Carper Details Environmental Provisions in USMCA and Highlights Their Significance Compared to Prior Trade Agreements

 Carper: “It’s certainly not perfect, and we can, and must, do more going forward. But it is better than we have ever done before and that must be recognized.”

WASHINGTON, D.C. This week, U.S. Senator Tom Carper (D-Del.), senior member of the Senate Finance Committee and the top Democrat on the Senate Environment and Public Works Committee, spoke on the Senate floor to discuss the environmental measures in the recently passed the US-Mexico-Canada Agreement (USMCA) Implementation Act, which is intended to replace the North American Free Trade Agreement (NAFTA). Senator Carper commended Senators Sherrod Brown (D-Ohio) and Ron Wyden (D-Ore.) for their leadership on the labor improvements secured by Democrats in the trade agreement and recognized USMCA as a step forward for future multilateral trade agreements. The USMCA Implementation Act passed the Senate by a vote of 89 to 10.

Senator Carper’s remarks, as prepared for delivery, can be found below.

“Madame President, I rise today to discuss the new treaty to replace the North American Free Trade Agreement, or NAFTA.  Last week, those of us who sit on the Finance Committee had an opportunity to evaluate new NAFTA. Trade deals are often dense agreements that have hundreds of provisions relating to any number of issues. But, ultimately, trade agreements and trade legislation move through the Senate Finance Committee. As a senior member of that committee for many years now, I have considered many trade bills and looked at what impacts those bills would have on American consumers, producers, manufacturers, farmers and businesses. After all, our economy depends on making sure other countries can sell to us and that we can sell to other countries, especially close allies like Canada and Mexico.

“Following years of uncertainty thanks to the President’s haphazard trade wars, I believe this agreement will provide some certainty for those who help drive our economy. Provisions included in the new NAFTA will help our poultry producers gain better access to Canadian markets, which is good news for my home state of Delaware. Further, the new trade deal increases market access for dairy farmers in Delaware, and those across the country, to sell their milk products, like powdered milk, to Canada. The International Trade Commission estimates the increased dairy access will allow for an additional $315 million in exports annually.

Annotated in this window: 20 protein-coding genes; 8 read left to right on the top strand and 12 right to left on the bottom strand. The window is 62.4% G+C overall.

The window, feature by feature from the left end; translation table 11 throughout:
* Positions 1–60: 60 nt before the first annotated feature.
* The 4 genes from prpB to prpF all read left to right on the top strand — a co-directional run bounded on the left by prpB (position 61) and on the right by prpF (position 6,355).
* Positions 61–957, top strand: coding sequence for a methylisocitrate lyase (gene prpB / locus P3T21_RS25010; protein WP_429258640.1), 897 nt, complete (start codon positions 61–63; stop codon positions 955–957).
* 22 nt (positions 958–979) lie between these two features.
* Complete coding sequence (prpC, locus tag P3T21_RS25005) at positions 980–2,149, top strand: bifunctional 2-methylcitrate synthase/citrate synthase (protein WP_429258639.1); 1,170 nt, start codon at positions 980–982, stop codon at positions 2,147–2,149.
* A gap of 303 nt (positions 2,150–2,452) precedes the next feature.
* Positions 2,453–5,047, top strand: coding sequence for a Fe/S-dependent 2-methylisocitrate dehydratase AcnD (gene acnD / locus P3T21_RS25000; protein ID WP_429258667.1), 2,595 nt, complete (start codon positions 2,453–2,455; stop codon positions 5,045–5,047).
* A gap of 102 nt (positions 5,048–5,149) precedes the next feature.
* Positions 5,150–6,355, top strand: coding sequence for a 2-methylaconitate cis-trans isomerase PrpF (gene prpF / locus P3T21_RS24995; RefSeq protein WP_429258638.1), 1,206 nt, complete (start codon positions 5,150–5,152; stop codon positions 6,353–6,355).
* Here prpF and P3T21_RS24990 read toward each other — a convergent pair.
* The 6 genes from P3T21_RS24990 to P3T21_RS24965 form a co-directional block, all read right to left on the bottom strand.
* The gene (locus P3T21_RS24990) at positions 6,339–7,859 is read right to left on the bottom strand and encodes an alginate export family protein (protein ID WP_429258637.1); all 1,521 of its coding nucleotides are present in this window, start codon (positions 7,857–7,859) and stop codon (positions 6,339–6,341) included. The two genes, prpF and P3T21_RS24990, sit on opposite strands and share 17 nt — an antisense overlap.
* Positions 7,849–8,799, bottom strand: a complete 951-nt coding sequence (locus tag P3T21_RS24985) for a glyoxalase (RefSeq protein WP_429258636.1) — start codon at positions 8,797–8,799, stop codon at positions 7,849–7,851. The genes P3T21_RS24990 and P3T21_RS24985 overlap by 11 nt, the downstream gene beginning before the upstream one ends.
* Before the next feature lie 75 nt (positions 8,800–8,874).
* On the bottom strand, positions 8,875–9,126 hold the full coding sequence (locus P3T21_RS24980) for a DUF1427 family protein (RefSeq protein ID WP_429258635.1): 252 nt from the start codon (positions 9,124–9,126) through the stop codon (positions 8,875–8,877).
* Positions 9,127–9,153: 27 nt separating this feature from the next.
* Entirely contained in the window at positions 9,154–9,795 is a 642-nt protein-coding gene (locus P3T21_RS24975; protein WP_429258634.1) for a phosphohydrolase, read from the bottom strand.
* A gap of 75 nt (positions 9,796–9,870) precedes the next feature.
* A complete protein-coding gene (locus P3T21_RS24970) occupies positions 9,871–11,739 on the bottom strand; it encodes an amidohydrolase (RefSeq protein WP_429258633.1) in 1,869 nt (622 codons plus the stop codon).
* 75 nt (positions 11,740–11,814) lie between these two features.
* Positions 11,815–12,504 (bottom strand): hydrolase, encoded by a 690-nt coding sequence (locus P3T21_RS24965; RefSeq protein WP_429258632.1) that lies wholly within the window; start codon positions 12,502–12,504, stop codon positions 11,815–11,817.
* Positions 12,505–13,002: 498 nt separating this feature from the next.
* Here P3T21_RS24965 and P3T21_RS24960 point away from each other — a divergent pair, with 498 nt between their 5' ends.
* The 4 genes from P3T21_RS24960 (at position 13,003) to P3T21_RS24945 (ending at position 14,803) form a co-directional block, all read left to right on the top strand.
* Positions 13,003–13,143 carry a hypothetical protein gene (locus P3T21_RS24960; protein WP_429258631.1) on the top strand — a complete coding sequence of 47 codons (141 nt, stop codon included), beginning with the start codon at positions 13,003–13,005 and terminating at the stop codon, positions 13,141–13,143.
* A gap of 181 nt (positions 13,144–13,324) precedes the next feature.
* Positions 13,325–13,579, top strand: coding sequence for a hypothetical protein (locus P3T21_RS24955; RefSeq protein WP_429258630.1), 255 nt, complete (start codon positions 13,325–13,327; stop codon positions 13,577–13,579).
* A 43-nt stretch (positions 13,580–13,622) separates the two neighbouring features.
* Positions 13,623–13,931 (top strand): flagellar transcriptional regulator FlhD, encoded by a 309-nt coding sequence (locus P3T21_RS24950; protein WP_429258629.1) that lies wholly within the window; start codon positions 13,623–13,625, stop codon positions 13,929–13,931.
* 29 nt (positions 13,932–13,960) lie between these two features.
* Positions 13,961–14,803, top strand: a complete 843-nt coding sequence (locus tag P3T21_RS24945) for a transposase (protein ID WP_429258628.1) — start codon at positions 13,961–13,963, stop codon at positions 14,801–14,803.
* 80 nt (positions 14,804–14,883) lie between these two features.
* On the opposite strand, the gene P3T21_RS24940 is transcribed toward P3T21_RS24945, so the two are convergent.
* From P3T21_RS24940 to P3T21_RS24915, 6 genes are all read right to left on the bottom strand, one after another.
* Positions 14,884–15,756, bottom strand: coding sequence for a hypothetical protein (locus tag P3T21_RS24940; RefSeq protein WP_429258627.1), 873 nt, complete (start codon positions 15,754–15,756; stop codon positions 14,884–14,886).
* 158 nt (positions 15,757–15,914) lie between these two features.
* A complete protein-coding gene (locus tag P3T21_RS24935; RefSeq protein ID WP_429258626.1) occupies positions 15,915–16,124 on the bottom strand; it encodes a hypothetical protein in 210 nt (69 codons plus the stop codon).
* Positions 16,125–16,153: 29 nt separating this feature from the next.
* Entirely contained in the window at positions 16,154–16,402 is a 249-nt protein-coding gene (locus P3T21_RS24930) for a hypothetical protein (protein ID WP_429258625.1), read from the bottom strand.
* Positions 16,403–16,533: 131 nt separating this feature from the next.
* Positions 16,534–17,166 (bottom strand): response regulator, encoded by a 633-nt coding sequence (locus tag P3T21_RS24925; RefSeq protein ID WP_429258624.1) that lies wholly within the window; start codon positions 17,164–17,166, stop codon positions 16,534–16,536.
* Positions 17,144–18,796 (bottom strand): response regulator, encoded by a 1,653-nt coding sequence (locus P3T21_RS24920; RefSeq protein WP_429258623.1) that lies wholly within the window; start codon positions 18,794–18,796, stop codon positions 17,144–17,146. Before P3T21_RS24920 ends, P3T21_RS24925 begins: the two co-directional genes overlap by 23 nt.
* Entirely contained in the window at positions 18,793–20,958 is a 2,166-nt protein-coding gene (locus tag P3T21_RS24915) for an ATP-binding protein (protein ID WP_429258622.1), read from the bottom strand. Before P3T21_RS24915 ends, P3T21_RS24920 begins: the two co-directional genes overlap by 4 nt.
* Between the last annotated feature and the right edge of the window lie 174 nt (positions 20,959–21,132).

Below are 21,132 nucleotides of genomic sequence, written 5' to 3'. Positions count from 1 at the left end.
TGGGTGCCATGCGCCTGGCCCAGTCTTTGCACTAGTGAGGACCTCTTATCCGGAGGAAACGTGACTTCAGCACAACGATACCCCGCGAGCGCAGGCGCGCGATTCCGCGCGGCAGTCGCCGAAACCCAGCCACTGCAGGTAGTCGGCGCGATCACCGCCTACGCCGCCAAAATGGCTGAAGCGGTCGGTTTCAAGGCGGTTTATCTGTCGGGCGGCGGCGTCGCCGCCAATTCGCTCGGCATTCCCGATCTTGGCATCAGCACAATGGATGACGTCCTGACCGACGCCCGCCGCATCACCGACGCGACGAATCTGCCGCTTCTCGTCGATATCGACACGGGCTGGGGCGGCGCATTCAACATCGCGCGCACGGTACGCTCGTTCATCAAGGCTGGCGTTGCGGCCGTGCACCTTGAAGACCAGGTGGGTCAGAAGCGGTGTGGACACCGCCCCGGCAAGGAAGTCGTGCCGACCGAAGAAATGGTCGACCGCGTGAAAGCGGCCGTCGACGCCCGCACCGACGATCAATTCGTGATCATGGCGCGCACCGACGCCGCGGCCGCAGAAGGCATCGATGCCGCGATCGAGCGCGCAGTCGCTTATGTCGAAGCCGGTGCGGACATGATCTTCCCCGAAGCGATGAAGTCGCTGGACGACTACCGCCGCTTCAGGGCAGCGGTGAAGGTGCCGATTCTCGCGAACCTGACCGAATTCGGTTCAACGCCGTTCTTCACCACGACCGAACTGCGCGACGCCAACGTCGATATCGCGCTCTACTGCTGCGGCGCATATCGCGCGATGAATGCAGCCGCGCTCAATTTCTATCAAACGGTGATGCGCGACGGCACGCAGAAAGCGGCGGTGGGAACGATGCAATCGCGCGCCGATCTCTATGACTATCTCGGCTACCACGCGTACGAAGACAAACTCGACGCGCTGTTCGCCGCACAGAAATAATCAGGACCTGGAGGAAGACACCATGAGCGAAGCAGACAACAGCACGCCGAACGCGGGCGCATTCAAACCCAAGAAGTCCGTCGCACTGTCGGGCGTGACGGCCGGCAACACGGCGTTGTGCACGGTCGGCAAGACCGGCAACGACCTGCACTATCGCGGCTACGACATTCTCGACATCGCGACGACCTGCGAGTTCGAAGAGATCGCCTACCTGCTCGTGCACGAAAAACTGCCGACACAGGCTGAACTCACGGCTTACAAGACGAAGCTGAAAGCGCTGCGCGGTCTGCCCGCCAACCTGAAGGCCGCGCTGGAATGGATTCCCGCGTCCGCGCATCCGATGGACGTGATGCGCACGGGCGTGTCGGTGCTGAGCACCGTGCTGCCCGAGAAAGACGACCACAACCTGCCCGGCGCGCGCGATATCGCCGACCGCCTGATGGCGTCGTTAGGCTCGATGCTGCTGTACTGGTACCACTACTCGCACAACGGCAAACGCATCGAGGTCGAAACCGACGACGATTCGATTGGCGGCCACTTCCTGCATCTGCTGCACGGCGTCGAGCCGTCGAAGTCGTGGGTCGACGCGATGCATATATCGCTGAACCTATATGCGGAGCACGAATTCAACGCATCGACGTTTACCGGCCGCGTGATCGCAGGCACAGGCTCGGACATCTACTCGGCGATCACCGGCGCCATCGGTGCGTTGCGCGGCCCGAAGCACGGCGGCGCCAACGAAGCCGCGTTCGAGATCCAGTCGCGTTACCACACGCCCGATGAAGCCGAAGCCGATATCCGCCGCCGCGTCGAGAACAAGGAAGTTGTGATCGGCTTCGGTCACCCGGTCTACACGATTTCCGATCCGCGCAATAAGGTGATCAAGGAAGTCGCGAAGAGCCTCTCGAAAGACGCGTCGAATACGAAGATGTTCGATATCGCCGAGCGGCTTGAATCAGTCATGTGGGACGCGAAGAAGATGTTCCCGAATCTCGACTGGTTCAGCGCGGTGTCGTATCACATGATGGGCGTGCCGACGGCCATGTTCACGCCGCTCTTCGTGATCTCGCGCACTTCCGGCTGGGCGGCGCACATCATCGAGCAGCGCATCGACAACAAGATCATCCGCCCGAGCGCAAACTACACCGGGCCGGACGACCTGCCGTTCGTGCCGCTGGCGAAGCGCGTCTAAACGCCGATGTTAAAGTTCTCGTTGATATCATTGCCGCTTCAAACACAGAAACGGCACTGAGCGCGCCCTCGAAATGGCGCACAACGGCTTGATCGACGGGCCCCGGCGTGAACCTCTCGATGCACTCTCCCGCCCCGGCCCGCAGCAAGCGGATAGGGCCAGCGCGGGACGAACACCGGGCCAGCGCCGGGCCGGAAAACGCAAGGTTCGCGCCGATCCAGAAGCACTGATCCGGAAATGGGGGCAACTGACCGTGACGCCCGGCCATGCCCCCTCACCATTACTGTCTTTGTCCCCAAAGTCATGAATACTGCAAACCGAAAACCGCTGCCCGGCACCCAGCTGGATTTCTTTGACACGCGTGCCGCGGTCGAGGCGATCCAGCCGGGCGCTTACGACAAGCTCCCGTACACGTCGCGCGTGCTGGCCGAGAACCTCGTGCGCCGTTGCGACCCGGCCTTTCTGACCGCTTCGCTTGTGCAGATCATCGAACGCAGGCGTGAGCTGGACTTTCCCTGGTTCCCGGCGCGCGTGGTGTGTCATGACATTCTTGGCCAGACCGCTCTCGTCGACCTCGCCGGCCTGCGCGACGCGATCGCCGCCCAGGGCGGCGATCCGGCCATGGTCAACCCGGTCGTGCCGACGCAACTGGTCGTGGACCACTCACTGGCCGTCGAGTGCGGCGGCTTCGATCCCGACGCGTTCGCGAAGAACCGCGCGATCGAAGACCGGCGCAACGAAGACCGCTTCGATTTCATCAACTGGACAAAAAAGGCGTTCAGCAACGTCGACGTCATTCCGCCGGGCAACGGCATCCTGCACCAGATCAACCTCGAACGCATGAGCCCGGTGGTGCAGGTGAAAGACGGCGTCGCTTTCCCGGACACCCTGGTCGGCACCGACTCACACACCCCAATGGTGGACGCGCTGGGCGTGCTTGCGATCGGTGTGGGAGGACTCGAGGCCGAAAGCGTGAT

“When we evaluate new NAFTA as what it is – a trade deal – I believe that it makes significant improvements on past trade agreements, including the original NAFTA. New NAFTA adds stronger language to ensure that the obligations of all three countries under multilateral environmental agreements, including the Kigali Amendment to the Montreal Protocol, can be fully enforced.

“Thanks primarily to Democrats, it’s no longer the case that the failure of one NAFTA country to ratify an environmental agreement can be used to prevent the others from being held accountable for failing to honor their obligations. New NAFTA also includes new provisions that have never been included in trade agreements before. Environmental violations will now be treated as trade violations, so when the United States does bring cases under the new NAFTA’s environmental obligations, those cases will be easier to win going forward.

“This agreement also includes significant new wins for coastal states, including binding provisions around overfishing, conservation of marine species and marine debris, which will help us tackle the plastic pollution problem plaguing our oceans. In addition to its $88 million for environmental monitoring, cooperation and enforcement, the new NAFTA creates an enforcement mechanism that gives environmental stakeholders an expanded role in enforcement matters. This will go a long way toward ensuring that environmental violations can be investigated and remedied in a substantive and timely manner.